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1

What is difference between | and <<()? There is a difference between them: | cause each command run in a separated subshell. <() run the command, which is substituted in background. For the next two question, we will do some strace: pipe: $ strace -fc bash -c 'tac /usr/share/dict/american-english | grep qwerty' $ time seconds ...


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The construction <(tac file) causes to shell to: Create a pipe with a name On systems such as Linux and SysV which have /dev/fd, a regular pipe is used, and /dev/fd/<the-file-descriptor-of-the-pipe> is used as the name. On other systems, a named pipe is used, which requires creating an actual file entry on disk. Launch the command tac file and ...


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To prime the cache with a whole file: cat big.file >/dev/null To prime the cache with a portion of a file, as per this comment: time dd if=big.file of=/dev/null bs=1024k count=XXX skip=YYY Example 2.5G file: $ time rarara big.file 0 2459650481 real 0m13.803s $ sync && echo 3 | sudo tee /proc/sys/vm/drop_caches $ time dd if=big.file ...


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$ date; i=0; while (( i < 1000000 )); do (( i ++ )); done; date Tue Jul 15 11:26:37 EDT 2014 Tue Jul 15 11:26:43 EDT 2014 $


3

Collect all required information with monitoring commands: top → Current load and which processes consumes most of the cpu/memory free -m → Field under buffers/cache: Current memory status df -h → Check, if some of the local partitions running out of space Useful resources: ps aux --sort -rss sort most used processes by memory ps aux | sort -kr 3,3 | ...


2

Typically you can set the BIOS to handle USB support, which will work with whatever boot-loader from there. At that point you can have a separate image available to load with USB support for those times that everything goes to pot. This may not work as some USB devices aren't supported by some boot-loaders. Two notes: 1) I haven't tried this, though the ...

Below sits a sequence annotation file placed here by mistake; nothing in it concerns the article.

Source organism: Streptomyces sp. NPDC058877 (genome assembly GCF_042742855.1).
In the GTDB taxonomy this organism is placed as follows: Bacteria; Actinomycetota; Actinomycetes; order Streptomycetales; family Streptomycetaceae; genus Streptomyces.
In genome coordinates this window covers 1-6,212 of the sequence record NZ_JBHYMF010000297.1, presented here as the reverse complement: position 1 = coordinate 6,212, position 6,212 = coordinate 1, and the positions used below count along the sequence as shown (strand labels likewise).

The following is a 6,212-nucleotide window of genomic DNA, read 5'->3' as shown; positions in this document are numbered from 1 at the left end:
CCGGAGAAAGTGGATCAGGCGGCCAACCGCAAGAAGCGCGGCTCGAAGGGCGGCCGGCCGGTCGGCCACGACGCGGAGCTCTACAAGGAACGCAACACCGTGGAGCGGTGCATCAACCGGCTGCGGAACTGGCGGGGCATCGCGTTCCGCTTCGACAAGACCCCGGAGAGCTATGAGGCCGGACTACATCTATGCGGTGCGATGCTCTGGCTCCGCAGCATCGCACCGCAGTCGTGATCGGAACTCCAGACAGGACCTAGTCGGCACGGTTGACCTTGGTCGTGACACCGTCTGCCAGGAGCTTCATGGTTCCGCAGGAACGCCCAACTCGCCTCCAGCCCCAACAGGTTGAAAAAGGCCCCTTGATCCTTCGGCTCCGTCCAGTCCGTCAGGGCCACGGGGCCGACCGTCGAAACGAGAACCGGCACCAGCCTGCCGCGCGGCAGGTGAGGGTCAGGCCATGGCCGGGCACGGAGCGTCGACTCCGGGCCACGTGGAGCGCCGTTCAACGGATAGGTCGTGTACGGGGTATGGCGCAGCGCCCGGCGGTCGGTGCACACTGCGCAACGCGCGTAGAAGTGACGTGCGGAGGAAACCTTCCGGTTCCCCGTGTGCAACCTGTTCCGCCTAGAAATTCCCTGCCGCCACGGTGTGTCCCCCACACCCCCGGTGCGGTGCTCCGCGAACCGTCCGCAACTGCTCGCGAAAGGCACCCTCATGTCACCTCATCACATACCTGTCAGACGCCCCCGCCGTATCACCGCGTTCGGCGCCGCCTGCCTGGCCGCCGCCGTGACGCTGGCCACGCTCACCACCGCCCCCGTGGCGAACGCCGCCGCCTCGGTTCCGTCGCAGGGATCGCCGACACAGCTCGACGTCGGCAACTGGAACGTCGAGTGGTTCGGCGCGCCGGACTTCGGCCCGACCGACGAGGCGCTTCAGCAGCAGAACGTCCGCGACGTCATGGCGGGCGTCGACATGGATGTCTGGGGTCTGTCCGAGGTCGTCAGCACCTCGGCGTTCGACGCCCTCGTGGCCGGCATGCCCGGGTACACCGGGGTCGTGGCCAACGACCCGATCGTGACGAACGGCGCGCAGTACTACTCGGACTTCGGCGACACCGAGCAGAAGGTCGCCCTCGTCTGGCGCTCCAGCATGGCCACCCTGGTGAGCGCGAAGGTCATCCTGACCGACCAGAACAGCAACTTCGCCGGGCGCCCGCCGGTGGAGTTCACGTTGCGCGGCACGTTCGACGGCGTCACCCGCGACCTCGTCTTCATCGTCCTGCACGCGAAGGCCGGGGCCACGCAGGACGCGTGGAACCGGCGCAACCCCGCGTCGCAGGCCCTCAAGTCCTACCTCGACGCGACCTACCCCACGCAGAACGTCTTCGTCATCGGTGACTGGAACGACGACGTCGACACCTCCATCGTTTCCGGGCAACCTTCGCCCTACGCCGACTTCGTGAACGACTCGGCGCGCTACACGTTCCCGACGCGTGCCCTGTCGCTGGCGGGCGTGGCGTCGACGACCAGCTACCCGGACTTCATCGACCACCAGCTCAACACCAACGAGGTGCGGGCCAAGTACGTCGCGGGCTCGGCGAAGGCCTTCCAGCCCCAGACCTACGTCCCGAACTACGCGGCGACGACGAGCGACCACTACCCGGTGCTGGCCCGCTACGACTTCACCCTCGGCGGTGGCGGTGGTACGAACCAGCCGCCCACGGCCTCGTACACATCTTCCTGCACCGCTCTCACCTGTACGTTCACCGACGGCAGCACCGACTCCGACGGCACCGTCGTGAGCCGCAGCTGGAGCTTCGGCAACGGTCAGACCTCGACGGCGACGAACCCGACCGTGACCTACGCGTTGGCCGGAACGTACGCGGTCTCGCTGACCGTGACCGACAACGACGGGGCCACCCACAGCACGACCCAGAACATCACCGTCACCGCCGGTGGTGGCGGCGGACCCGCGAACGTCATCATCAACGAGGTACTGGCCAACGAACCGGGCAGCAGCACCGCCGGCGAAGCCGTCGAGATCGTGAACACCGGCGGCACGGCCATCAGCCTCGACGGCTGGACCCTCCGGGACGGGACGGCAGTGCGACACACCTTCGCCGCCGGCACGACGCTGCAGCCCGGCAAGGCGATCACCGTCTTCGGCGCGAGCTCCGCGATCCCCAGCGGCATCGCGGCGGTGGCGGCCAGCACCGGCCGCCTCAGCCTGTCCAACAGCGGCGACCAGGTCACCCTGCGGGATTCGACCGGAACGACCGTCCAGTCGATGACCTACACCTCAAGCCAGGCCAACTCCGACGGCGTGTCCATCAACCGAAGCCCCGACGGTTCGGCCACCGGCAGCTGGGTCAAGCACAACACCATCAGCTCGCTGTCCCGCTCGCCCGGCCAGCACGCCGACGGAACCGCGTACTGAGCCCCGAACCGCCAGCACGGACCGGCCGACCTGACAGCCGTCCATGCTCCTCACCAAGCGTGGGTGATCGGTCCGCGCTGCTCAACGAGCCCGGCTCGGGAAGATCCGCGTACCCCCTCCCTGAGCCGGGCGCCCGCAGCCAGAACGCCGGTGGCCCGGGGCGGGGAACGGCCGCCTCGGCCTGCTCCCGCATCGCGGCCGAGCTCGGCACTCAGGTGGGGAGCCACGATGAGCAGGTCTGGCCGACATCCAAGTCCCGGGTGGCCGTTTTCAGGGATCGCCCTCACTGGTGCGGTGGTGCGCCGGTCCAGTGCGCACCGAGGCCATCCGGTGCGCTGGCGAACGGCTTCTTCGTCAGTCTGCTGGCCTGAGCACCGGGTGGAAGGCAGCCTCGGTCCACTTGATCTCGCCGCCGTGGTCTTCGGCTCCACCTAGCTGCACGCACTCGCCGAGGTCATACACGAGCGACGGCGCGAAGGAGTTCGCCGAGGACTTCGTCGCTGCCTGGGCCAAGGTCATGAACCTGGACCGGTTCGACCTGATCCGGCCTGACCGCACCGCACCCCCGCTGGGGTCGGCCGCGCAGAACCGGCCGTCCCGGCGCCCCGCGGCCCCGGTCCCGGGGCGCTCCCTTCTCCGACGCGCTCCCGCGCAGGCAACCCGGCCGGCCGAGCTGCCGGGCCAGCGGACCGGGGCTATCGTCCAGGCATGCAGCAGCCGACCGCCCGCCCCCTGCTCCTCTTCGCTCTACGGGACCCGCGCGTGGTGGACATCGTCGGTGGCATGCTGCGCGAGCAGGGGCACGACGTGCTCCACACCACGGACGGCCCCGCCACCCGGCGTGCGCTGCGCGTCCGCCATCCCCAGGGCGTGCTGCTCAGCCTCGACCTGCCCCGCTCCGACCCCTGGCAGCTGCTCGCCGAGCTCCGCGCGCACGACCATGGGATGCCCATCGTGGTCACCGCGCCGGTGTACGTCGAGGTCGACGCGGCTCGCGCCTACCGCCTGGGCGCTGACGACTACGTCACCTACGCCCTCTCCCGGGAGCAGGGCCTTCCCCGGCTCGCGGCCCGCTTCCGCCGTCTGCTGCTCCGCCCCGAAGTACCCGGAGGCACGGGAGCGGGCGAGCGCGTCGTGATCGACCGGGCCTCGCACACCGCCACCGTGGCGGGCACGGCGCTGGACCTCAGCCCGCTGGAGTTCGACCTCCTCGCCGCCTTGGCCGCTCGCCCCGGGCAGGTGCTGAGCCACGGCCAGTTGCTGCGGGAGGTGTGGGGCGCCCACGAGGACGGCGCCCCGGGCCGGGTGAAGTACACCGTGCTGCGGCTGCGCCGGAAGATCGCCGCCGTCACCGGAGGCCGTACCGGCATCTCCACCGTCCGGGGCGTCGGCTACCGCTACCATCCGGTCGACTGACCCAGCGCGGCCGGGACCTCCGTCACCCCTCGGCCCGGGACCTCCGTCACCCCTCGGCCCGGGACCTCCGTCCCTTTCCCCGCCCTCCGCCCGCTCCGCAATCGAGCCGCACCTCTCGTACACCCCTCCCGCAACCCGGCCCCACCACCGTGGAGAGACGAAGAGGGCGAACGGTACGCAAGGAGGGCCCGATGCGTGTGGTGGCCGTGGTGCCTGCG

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I suspect the --fake-super options. That tells rsync to store all the metadata information in extended attributes on each file. I suspect accessing those attributes are slow. Try a test run with rsync to a root without --fake-super. You can't reuse the same backup since the attributes won't match.


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One thing that the other answers here don't seem to have directly addressed is that using cat like this isn't "useless" in the sense that "an extraneous cat process is spawned that does no work"; it's useless in the sense that "a cat process is spawned that does only unnecessary work". In the case of these two: sed 's/foo/bar/' somefile <somefile sed ...


3

Does this figure show segments that were retransmitted due to congestion or is it limited to lossy links? If so (and I'm thinking it might be the case) that might muddy the waters even more to the point of this not being a good metric to use. segments retransmitted in netstat -s includes all the kernel's TCP retransmissions for any reason, including ...


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Concise Version: As @ninjalj pointed out, the workload application should probably be considered the authoritative source on whether any given adjustment was beneficial to workload performance. Depending on whether your requirements are latency or only overall throughput on the system, you can make the judgment call as to whether changes in behavior better ...



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